Scientists studying the atmospheres of Mars and Venus claim that conditions on the two worlds are "surprisingly similar".
Planetary researchers used two European Space Agency craft to record the way in which the two planets' atmospheres are stripped away into space.
The simultaneous observations by Mars Express and Venus Express have given scientists the data they need to investigate the evolution of the two atmospheres.
The magnetic regions behind the planets are the predominant channels through which electrically-charged particles escape. They also present the first detection of whole atoms escaping from the atmosphere of Venus.
By observing the current rates of loss of the two atmospheres, scientists hope to turn back the clock and understand what they were like in the past.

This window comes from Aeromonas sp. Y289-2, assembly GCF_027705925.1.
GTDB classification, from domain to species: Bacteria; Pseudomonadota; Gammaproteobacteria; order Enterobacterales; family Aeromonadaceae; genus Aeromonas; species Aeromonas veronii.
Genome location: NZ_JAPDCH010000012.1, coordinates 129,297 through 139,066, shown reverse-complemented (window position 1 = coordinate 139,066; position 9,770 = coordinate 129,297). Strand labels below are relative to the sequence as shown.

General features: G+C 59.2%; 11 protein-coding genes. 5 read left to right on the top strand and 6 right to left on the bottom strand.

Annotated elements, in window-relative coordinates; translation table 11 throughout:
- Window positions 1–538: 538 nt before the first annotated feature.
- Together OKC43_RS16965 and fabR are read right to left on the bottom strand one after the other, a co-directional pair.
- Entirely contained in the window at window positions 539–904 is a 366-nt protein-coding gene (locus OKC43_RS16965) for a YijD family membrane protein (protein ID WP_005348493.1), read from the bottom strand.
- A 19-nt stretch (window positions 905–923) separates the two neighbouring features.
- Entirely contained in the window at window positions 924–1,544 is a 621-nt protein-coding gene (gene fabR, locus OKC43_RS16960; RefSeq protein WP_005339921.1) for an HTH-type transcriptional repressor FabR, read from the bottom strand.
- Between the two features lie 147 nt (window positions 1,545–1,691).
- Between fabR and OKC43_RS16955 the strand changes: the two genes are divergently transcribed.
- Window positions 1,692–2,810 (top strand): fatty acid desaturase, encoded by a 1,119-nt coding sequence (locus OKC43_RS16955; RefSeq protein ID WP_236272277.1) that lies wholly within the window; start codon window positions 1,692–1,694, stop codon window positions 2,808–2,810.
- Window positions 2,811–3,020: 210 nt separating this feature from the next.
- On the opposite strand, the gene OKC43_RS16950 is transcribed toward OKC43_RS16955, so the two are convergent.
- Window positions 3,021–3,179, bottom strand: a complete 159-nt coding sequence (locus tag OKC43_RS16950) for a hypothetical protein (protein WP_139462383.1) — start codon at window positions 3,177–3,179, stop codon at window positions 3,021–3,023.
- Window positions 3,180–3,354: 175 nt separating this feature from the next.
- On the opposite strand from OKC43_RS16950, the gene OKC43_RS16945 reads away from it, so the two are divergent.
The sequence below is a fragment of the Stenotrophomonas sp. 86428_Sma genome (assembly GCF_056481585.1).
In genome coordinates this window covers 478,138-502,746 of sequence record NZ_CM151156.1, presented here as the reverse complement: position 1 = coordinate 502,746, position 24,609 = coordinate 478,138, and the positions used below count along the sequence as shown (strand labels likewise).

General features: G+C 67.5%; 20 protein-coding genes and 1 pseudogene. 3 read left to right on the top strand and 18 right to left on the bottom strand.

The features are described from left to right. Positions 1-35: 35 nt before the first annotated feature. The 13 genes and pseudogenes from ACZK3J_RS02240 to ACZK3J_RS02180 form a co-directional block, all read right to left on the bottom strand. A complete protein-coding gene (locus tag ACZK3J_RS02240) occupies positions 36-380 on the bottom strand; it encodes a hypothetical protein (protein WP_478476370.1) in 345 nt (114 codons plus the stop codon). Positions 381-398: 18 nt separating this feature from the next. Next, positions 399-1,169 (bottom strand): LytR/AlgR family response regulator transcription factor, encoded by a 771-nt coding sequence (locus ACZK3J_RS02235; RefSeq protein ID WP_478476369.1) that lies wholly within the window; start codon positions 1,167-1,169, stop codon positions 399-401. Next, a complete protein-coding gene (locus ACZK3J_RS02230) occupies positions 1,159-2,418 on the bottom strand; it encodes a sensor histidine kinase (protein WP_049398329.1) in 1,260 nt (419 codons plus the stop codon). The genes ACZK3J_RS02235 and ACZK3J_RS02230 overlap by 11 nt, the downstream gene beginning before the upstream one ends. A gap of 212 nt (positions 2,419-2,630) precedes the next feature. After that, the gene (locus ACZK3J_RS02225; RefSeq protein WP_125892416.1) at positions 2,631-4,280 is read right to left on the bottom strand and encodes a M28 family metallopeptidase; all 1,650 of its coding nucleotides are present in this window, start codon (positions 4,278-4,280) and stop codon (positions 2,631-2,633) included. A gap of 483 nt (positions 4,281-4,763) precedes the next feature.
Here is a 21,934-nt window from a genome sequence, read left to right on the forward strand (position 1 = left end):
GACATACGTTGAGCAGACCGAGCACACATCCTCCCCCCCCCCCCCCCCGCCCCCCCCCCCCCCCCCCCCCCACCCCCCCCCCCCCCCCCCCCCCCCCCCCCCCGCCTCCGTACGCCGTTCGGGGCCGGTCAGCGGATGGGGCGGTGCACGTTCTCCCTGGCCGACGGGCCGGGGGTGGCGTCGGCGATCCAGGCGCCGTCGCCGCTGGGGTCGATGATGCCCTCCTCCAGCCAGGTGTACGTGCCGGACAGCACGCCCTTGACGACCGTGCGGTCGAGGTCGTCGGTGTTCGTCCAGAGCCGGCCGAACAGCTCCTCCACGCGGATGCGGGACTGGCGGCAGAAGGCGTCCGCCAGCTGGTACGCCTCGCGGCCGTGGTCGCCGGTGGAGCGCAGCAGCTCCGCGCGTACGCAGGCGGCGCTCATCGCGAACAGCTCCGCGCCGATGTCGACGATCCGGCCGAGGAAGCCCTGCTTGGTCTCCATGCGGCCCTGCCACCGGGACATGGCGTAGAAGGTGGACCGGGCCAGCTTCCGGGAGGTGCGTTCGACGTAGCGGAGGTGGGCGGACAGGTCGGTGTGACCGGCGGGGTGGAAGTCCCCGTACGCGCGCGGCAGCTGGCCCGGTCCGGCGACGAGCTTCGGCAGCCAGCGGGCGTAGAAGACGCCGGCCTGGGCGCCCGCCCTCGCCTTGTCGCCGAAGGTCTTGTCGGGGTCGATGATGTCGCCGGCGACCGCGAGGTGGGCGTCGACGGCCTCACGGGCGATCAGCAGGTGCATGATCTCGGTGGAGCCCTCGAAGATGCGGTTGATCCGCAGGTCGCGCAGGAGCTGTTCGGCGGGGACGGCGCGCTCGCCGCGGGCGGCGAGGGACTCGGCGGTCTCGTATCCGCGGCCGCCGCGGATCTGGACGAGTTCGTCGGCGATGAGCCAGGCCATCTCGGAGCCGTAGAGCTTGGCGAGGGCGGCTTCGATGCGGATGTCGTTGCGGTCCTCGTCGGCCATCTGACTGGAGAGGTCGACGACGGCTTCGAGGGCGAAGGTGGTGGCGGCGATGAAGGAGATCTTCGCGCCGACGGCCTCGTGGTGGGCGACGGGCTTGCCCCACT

The new observations show that Mars and Venus are "surprisingly similar" despite the differences in size and distance from the Sun.
Both planets have beams of electrically charged particles flowing out of their atmospheres. The particles are being accelerated away by interactions with the solar wind, a constant stream of electrically charged particles released by the Sun.
At Earth, the solar wind does not directly interact with the atmosphere as it is diverted by Earth's natural cloak of magnetism.
Neither Mars nor Venus have appreciable magnetic fields generated inside the planet, so each planet's atmosphere suffers the full impact of the solar wind.
"This is because the density of the ionosphere at 250km altitude is surprisingly similar," said Tielong Zhang, principal investigator for the Venus Express magnetometer instrument at the Institut für Weltraumforschung in Austria.
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